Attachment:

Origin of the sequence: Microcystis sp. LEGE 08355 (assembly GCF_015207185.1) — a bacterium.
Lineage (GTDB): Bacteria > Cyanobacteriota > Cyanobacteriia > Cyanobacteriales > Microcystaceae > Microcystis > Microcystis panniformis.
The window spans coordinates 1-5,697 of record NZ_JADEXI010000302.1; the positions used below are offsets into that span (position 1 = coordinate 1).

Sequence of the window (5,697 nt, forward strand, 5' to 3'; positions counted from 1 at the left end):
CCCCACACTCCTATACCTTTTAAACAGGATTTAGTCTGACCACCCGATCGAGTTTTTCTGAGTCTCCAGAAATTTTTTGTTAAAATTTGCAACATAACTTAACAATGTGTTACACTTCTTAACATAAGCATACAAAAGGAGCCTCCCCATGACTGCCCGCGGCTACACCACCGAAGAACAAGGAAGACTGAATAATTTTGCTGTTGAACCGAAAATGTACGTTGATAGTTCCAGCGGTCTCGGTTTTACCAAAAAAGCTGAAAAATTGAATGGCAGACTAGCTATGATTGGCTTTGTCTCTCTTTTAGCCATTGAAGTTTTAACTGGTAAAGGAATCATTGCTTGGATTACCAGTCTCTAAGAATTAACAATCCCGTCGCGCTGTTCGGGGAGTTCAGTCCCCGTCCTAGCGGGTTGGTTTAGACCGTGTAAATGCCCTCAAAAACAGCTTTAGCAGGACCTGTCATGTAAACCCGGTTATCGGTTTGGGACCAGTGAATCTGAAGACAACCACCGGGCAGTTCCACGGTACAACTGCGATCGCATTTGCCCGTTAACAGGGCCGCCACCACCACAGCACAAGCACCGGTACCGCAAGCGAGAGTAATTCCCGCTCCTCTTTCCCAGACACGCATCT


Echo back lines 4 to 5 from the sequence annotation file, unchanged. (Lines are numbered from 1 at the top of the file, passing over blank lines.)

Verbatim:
Sequence of the window (5,697 nt, forward strand, 5' to 3'; positions counted from 1 at the left end):
CCCCACACTCCTATACCTTTTAAACAGGATTTAGTCTGACCACCCGATCGAGTTTTTCTGAGTCTCCAGAAATTTTTTGTTAAAATTTGCAACATAACTTAACAATGTGTTACACTTCTTAACATAAGCATACAAAAGGAGCCTCCCCATGACTGCCCGCGGCTACACCACCGAAGAACAAGGAAGACTGAATAATTTTGCTGTTGAACCGAAAATGTACGTTGATAGTTCCAGCGGTCTCGGTTTTACCAAAAAAGCTGAAAAATTGAATGGCAGACTAGCTATGATTGGCTTTGTCTCTCTTTTAGCCATTGAAGTTTTAACTGGTAAAGGAATCATTGCTTGGATTACCAGTCTCTAAGAATTAACAATCCCGTCGCGCTGTTCGGGGAGTTCAGTCCCCGTCCTAGCGGGTTGGTTTAGACCGTGTAAATGCCCTCAAAAACAGCTTTAGCAGGACCTGTCATGTAAACCCGGTTATCGGTTTGGGACCAGTGAATCTGAAGACAACCACCGGGCAGTTCCACGGTACAACTGCGATCGCATTTGCCCGTTAACAGGGCCGCCACCACCACAGCACAAGCACCGGTACCGCAAGCGAGAGTAATTCCCGCTCCTCTTTCCCAGACACGCATCT